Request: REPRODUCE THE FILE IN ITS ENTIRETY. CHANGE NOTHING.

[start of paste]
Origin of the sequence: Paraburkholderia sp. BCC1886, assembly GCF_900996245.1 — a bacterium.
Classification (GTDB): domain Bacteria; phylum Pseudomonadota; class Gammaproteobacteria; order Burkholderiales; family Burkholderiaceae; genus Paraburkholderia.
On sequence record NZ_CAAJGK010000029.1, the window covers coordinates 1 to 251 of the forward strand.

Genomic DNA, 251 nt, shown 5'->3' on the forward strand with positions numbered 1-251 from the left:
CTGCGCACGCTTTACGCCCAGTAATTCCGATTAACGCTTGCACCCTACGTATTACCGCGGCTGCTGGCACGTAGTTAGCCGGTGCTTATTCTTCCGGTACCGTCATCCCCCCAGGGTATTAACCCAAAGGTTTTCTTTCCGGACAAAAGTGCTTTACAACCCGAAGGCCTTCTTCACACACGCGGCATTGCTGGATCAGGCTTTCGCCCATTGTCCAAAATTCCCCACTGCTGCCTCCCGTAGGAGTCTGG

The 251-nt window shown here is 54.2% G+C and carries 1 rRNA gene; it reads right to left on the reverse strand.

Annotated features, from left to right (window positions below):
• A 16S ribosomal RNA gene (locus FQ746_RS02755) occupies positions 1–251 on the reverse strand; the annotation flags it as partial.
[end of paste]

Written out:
Origin of the sequence: Paraburkholderia sp. BCC1886, assembly GCF_900996245.1 — a bacterium.
Classification (GTDB): domain Bacteria; phylum Pseudomonadota; class Gammaproteobacteria; order Burkholderiales; family Burkholderiaceae; genus Paraburkholderia.
On sequence record NZ_CAAJGK010000029.1, the window covers coordinates 1 to 251 of the forward strand.

Genomic DNA, 251 nt, shown 5'->3' on the forward strand with positions numbered 1-251 from the left:
CTGCGCACGCTTTACGCCCAGTAATTCCGATTAACGCTTGCACCCTACGTATTACCGCGGCTGCTGGCACGTAGTTAGCCGGTGCTTATTCTTCCGGTACCGTCATCCCCCCAGGGTATTAACCCAAAGGTTTTCTTTCCGGACAAAAGTGCTTTACAACCCGAAGGCCTTCTTCACACACGCGGCATTGCTGGATCAGGCTTTCGCCCATTGTCCAAAATTCCCCACTGCTGCCTCCCGTAGGAGTCTGG

The 251-nt window shown here is 54.2% G+C and carries 1 rRNA gene; it reads right to left on the reverse strand.

Annotated features, from left to right (window positions below):
• A 16S ribosomal RNA gene (locus FQ746_RS02755) occupies positions 1–251 on the reverse strand; the annotation flags it as partial.